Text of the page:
There’s so much I can’t do anymore, like go to sleep on a full stomach. I can’t stay up late and miss my drowsy window and I can’t sleep in even if I don’t have to get up. Even when I get a good night’s sleep, I don’t feel refreshed. It takes twenty minutes to get out of bed and another ten for my body to completely wake up. I can’t get up and go straight to the gym anymore. I have to follow my routine: drink my vitamins and supplements, have breakfast and wait a half hour to digest before working out.

I can’t believe I’ve become “set in my ways.” When I interviewed for my retail job, the thirty-something manager said, “We have people working from 6:00 am until midnight daily. Are you available all those hours?” I said yes because I have no time demands on me, but soon found out I have no desire to work at night or too early either. There’s no way I could work late one night and then return the following morning. As it is I can barely make it through a five-hour shift with only a fifteen minute break during which I need two chairs, one on which to put up my feet.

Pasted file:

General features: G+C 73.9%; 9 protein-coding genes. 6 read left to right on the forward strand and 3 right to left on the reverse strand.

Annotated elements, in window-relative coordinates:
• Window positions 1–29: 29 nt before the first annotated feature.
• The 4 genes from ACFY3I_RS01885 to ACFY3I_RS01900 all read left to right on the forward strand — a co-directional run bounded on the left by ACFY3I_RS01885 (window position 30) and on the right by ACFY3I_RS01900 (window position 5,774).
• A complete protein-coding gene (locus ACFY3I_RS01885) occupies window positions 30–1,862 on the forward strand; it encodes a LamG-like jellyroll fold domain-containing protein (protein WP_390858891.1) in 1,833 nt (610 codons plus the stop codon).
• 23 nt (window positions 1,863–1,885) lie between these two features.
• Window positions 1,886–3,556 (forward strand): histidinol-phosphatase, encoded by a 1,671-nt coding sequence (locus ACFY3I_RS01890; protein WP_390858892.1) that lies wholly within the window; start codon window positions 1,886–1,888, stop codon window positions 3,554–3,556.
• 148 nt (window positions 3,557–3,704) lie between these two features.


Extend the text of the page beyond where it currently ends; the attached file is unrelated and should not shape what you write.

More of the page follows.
I believe in my heart that 60 is the new 40, and I want an exciting life, but I’m not sure what that means. I think wistfully of the coffee bar I had and loved, but look at the clock when I would have to start baking and know I couldn’t do that now. I no longer have the drive to go to law school or get the PhD I always wanted, so instead I “take a class” while reviling at doing anything that sounds like something a “senior” would do. I’m starting to relate to how my grandmother in her 80s, living in a senior apartment, refused to socialize with her neighbors because they were all “old people.”

I know I’m not old, but my hearing is not good and I’m starting to get words wrong like I always pick on my mother for doing. I called myself “typhoon” instead of “typhoid Mary” which my husband was helpful to later correct. I hoped the others present were too young to know the proper term. I’m trying not to talk about my age-related physical maladies, which thankfully are more annoying than life-threatening, although I am terribly depressed about not being able to wear heels anymore, ever again.

Being around the kids at work is fun although I feel sad remembering how I viewed someone my age when I was young: irrelevant and clueless. I know I’m not, but I fear sliding down that slope. I won’t go peacefully into my 60s. I want more than the same old with longer vacations. I haven’t found my mission yet but trust it will come to me. Until then I will continue to let my hair grow long and wild and defy social convention wherever possible. So long as I’m not too tired.